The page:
The City of Goliad issued a voluntary water conservation alert to residents on July 30. The city pumps an average of 650,000 gallons per day to its customers. All of that is now being pumped from the city’s lone operating well located on Chilton Street.
“Our screens are 100 percent blocked,” Gaskamp said during council’s Aug. 12 meeting. “We’re going to have to go down with acid, take a brush on a drill rig and brush the screens, come back out and camera the well again to see if they are clean and see if they can withstand the cleaning to get the calcium buildup off of them.”
Gaskamp said the maximum cost for the repair would be approximately $60,000. He said if the screens are irreparable, the well would be cemented and another one drilled.
Thompson asked if drilling a new well would be a better option.
“You’re looking at more money,” Gaskamp said. “Probably about $200,000 and you’re looking at about another two months.”
“We have to do it and immediately look at a process to drill a new one,” Worley said. “We don’t have a choice. That is all there is to it.”
Machacek said she met with SARA officials to seek possible financial assistance with the well.
“They are going to help us with $15,000 for community assistance,” Machacek said. “They suggest we go ahead and drill the new well.”
Gaskamp also recommended pulling the Chilton Street well.
City council unanimously approved placing on the Nov. 4 ballot the adoption of an ordinance to utilize Goliad Municipal Development District funds for repair and maintenance of city streets.
The approved ordinance ordinance will order and provide notice of a special election for the use of taxes at the rate of one-fourth of one percent from the MDD.
“It puts it to the voters. It’s not just us making the decision,” Councilwoman Cheryl Worley said. “As much as it is done, it can be undone once things are back in shape. It doesn’t have to be a permanent thing.”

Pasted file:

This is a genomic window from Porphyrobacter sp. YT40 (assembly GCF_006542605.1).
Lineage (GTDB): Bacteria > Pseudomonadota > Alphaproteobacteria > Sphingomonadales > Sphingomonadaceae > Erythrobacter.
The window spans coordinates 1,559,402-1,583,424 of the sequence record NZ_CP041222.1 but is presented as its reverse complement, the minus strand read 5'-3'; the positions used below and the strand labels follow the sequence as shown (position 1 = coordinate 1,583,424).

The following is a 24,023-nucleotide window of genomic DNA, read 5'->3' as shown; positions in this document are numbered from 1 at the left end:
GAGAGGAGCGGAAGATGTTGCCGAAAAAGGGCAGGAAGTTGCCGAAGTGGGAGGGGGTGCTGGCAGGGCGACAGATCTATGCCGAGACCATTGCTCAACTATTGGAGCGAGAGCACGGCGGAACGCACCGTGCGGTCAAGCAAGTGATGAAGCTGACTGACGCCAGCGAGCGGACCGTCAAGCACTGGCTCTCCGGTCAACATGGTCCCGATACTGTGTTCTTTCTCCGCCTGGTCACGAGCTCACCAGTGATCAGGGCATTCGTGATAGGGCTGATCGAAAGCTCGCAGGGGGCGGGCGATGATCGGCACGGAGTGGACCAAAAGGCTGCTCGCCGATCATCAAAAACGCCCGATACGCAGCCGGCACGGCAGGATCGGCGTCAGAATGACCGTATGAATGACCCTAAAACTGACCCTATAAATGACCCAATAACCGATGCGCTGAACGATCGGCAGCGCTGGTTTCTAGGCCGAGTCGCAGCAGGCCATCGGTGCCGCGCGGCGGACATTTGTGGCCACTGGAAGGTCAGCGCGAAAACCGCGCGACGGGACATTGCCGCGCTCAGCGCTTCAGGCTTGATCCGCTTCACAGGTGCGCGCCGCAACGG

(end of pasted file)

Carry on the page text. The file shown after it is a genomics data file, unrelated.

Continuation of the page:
“This would expedite some of the street repairs we need right now,” Mayor Anna Lopez Machacek said. “It would help us play catch-up.”
Councilwoman Liz Holsey made the motion to adopt the ordinance. Worley seconded the motion.
Council approved the purchase of a floating aerator costing $19,754 for the wastewater plant.
Worley moved to approve the purchase and the motion was seconded by Holsey.
Council unanimously agreed to remove from the table consideration of engaging an outside auditor. The city currently uses the services of Roloff, Hnatek & Co.
“Based on the recommendation of our financial consultant, Sandra Thaxton, feels at this time the city should keep the auditing firm for the simple reason that in the transitional period that we’re having here, we need some kind of consistency. We can’t go out and change everything at one time.”
Worley made the motion to remove the item from the table. Her motion was seconded by councilman Joey Thompson.
Council later unanimously approved Roloff, Hnatek & Co. for the audit year.
Worley made the motion and it was seconded by Holsey.
Council discussed the number of members of the MDD board. Thompson has questioned why the board requires nine members and has requested reducing it to seven.
The board currently has six members and council has tabled approving three additional members.